Ica Policarpio and the missing rich young woman syndrome
In the United States, they have what’s called the “missing white woman syndrome” which refers to the extensive attention the media and the public in general gives to missing beautiful and upper-to-miccle class white women. Parenthetically, missing people who don’t fit this description like African-Americans and Latinos doesn’t generate as much news, if at all. It is also referred to as the “missing pretty girl syndrome” or the “damsel in distress syndrome.”
Keep that in mind as we discuss the disappearance of Ica Policarpio, a 17-year-old woman from Parañaque City. Her disappearance attracted the attention of local netizens, celebrities, as well as major media outlets for the past two days. She was supposedly found Sunday morning.
Every single day, there are lots of missing persons all over the country. We know this not just because of social media posts but also through posters and flyers distributed by their respective families. Notice that missing people who are teenage boys, senior citizens, and those with physical and mental disability do not get as much attention.
Why did the case of Ica Policarpio get more attention than those that preceded it? The main reason is that her family, particularly her older sister Bea who’s also a blogger, knew how to utilize social media effectively. We also cannot discount the fact that people would be more inclined to notice an appeal for help if the missing person happens to be a beautiful teenage girl.
It must be noted however that the opinion toward Ica Policarpio and her family took a sharp turn shortly after she was supposedly found. First, there’s this revelation that she was actually spotted by a concerned citizen in a coffee shop in San Pablo, Laguna. Then, no less than National Capital Region Police Office chief Oscar Albayalde himself said that there is no indication that the teenager was kidnapped.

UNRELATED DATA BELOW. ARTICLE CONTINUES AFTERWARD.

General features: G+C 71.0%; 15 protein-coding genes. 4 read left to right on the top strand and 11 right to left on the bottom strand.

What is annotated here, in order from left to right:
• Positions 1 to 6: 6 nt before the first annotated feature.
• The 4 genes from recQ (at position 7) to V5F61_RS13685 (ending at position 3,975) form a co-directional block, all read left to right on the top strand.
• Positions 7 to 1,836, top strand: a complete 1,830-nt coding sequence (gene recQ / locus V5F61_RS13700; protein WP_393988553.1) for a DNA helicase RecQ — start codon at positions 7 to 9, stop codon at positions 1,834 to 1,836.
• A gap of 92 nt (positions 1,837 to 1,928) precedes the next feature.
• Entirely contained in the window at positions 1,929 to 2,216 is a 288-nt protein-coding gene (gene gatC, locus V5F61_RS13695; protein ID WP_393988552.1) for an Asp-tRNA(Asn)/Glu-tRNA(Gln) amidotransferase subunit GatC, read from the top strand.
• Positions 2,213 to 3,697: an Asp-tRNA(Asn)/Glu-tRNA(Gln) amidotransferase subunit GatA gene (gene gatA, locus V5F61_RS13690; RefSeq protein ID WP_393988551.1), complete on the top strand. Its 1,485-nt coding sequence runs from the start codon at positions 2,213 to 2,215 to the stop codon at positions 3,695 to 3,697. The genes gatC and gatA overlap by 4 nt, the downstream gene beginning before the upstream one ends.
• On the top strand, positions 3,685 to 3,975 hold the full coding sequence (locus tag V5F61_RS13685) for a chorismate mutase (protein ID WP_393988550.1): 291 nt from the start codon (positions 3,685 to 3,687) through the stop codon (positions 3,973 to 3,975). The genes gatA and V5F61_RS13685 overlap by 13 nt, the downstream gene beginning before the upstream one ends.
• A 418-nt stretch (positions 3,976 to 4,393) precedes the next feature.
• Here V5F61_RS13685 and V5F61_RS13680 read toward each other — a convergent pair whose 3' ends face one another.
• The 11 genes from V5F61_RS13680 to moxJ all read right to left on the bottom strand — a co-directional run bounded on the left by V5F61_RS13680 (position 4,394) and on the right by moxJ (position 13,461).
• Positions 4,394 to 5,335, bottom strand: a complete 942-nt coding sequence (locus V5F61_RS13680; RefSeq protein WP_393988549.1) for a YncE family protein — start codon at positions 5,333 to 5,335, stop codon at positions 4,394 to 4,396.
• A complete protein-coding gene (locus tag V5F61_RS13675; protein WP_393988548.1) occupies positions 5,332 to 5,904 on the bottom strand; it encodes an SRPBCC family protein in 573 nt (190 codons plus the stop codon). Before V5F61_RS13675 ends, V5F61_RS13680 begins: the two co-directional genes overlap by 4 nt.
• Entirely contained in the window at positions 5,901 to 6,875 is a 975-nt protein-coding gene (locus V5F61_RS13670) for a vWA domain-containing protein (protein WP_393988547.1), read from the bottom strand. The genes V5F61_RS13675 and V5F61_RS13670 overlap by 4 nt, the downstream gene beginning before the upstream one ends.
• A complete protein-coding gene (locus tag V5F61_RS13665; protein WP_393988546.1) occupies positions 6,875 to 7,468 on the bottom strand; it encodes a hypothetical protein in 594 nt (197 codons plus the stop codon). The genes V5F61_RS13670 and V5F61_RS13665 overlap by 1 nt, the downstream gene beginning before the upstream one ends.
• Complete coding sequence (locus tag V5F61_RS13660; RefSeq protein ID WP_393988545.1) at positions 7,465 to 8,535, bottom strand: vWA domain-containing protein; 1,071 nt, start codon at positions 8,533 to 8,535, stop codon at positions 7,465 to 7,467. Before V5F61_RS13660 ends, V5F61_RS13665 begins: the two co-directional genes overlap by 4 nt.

The family has not issued any official statement so far. Their silence has prompted netizens to engage in speculations. Some said Ica Policarpio merely went out of their house due to some family issues. There are also those who said that she may be experiencing mental issues, while others suggested that she may have tried the so-called 48 hours Facebook challenge. According to the Detroit Free Press, the game “instructs teens to hide out from their parents for as long as possible to rack up likes, comments and shares on Facebook.”
Here’s the thing: Asking netizens for help is a double-edged sword. On certain cases, some social media users can really provide valuable information, like in the case of Ica Policarpio. However, that has some downsides too.
Like for example, since Ica Policarpio’s family publicized her supposed disappearance, you cannot blame the public if they would like to know what really happened now that she has been “found.” When people ask for more details, it’s not because they feel entitled to it or they are being chismoso, as others claim.
The news of her disappearance alarmed the public for a good reason: How many times have we heard of stories of teenagers suddenly disappearing only to be found dead in a remote location? If this is really a case of attempted kidnapping, then the public has the right to know how the modus operandi worked out so that they can better protect themselves.
Of course, we cannot expect the Policarpio family to do so immediately. They need time to recover from this emotionally-wrenching ordeal during this holiday season. Nevertheless, we have to know more from them soon enough.
PS: This entire Ica Policarpio episode shows us that all families, whether rich or poor, can possibly experience the anguish of having a missing loved one.
I hope it becomes an annual tradition for all media networks to have a telethon dedicated to missing people nationwide.
“Like” The Filipino Scribe on Facebook!